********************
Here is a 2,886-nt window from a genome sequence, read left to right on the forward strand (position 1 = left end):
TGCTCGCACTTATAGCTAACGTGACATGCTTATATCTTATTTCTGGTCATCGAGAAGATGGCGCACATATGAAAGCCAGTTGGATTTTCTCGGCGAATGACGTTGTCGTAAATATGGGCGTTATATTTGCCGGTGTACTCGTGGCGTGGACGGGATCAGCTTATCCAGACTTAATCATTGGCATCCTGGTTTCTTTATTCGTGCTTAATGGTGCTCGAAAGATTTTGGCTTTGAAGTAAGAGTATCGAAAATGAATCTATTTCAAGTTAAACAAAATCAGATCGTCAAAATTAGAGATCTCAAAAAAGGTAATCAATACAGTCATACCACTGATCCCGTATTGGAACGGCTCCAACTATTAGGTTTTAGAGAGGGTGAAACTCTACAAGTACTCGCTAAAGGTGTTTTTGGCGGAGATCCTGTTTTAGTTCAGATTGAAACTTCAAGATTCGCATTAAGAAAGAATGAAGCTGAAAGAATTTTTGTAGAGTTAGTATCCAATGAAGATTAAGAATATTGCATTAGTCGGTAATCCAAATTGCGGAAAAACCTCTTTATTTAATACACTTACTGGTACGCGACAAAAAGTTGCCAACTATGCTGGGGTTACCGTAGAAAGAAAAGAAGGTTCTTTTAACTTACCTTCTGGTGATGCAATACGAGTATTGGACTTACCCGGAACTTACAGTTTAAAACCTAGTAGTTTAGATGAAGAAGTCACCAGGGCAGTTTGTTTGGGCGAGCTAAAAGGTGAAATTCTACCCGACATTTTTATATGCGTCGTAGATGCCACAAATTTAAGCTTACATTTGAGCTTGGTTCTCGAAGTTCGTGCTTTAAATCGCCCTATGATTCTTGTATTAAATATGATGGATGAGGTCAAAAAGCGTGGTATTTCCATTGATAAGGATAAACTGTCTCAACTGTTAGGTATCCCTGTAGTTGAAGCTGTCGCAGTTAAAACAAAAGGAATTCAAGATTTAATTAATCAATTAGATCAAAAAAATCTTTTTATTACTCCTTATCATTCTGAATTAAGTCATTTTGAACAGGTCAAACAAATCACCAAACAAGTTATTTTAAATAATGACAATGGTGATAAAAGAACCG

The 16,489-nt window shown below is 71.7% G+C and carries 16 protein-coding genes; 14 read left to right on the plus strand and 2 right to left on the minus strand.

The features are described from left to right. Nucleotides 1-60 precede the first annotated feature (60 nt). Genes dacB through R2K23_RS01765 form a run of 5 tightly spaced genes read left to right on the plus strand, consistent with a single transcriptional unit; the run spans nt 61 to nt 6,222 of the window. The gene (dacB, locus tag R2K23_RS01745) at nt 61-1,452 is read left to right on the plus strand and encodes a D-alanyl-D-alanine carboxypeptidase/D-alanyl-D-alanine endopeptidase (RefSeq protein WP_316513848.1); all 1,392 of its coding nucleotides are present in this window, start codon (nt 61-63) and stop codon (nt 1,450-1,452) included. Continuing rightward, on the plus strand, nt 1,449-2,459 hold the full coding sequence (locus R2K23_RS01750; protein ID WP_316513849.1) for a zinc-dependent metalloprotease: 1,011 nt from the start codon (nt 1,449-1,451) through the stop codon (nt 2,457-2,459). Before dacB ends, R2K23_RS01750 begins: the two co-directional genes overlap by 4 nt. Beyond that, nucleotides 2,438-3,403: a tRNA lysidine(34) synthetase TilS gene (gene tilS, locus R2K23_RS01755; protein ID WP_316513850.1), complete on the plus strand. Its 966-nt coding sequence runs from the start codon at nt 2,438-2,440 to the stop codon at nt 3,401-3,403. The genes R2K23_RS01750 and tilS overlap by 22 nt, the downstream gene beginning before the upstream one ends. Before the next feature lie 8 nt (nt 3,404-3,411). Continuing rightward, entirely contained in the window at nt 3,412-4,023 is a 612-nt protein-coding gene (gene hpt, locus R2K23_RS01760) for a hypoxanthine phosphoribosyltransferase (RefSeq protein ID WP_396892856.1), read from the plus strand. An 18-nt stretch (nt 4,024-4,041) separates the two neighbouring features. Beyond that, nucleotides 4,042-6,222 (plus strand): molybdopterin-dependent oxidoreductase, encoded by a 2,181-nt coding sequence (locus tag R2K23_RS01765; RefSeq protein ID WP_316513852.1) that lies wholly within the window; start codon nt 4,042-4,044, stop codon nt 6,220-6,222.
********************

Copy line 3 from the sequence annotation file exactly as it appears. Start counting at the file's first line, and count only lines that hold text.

The 16,489-nt window shown below is 71.7% G+C and carries 16 protein-coding genes; 14 read left to right on the plus strand and 2 right to left on the minus strand.